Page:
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Series: Artes Liberales

The Welsh borderlands were a distinctive territory where two peoples came together throughout the Anglo-Saxon period. It was here that men skilled at law drew up the Dunsate Agreement, to solve the impending problems with cattle theft. This book explores what sets the Dunsate Agreement apart from other Anglo-Saxon law codes grappling with cattle theft, highlighting that creators of this document, and the community that it concerns, included both Anglo-Saxons and Welsh. It argues that the Anglo-Saxon Chronicle represents the military culture of the Welsh borderlands in a distinctive way which aligns its inhabitants with outlaws. The book articulates a discernible culture in the Welsh borderlands prior to 1066. Bede's The Historia Ecclesiastica has long been interpreted as a narrative of Anglo/British strife. His rancour towards the pagan Mercians provides substantial information about the life of Penda of Mercia, whose entire reign over this borderlands kingdom was defined by consistent political and military unity with Welsh rulers. Expanding on the mixed culture, the book examines the various Latin and Old English Lives of the popular Anglo-Saxon saint, Guthlac of Crowland. Vernacular literary tradition reveals a group of Old English riddles that link the 'dark Welsh' to agricultural labour through the cattle they herd, and who have long been understood to show the Welsh as slaves. The Anglo-Saxon Chronicle is frequently cited as a paradigm of Anglo/Welsh antagonism. The book reveals that the impact of the Norman Conquest on the Anglo-Welsh border region was much greater than previously realised.

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The Dunsoete Agreement and daily life in the Welsh borderlands
Lindy Brady

1 •• Introduction: the Dunsæte Agreement and daily life in the Welsh borderlands Sometime in late Anglo-Saxon England, a territory called the Dunsæte was having problems with cattle theft. Men skilled at law from within this community sat down together and drew up a document outlining an agreement that addressed the situation. They thought about what ought to happen in a variety of circumstances. If a man sees the tracks of his stolen cattle leave his own property and cross into his neighbour’s land, who is responsible for following the trail and trying to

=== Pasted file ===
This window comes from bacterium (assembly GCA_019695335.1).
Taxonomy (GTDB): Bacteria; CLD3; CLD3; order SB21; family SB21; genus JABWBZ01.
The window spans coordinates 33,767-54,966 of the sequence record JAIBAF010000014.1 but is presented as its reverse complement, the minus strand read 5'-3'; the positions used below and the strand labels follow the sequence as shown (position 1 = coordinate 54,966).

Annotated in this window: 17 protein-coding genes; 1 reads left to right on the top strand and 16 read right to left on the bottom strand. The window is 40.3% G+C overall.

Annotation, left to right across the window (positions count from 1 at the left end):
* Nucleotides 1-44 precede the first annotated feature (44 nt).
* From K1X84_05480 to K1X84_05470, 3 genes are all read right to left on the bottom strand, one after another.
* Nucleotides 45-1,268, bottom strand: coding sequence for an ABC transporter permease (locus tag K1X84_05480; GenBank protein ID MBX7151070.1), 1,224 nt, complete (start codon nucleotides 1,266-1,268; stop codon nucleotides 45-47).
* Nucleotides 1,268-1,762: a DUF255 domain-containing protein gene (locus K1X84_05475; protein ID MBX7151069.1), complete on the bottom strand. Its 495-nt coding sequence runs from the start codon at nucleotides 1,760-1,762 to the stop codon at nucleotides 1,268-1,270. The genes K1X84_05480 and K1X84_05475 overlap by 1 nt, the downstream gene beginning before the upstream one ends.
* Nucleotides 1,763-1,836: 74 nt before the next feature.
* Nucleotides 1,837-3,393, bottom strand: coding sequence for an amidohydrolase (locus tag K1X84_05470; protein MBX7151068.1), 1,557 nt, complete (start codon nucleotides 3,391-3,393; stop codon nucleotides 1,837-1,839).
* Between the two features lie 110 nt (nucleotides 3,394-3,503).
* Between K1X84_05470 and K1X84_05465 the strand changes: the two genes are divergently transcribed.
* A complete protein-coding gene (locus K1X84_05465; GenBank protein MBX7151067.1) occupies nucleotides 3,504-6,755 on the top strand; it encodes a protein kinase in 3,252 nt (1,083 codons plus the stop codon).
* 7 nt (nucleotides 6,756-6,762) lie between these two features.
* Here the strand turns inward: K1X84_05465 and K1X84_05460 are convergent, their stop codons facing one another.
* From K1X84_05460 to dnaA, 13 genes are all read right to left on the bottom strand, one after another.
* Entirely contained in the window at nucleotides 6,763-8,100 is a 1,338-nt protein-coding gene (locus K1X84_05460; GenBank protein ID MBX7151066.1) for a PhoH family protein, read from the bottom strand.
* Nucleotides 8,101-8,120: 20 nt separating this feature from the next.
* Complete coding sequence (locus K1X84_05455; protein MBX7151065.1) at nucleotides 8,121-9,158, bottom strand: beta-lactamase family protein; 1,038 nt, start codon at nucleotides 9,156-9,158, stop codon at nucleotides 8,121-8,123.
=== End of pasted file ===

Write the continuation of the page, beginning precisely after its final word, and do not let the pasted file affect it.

in Writing the Welsh borderlands in Anglo-Saxon England
Emily Whewell

included the ethnic Kachins living in the Shan States as well as other local groups such as the Shans, Lisus and others. The cases reflected the everyday lives of the people and the most common cross-border suspected crimes. From cattle theft to blood feuds, consuls helped negotiate for a settlement that suited British interests. Some cases were politically sensitive involving questions of sovereignty, territoriality and legal authority between China and Britain. In this chapter, I show how consuls worked in the Frontier Meetings as legal mediators and how they promoted

in Law across imperial borders
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Saurabh Mishra

, we hope to have opened up new pastures for research. This shift away from traditional narratives (especially in the context of cattle) was initially made by David Gilmartin in his remarkable study of cattle theft, to which this work is greatly indebted. Gilmartin’s work showed clearly how something as seemingly innocuous as theft of cattle could reveal, upon further examination, extremely interesting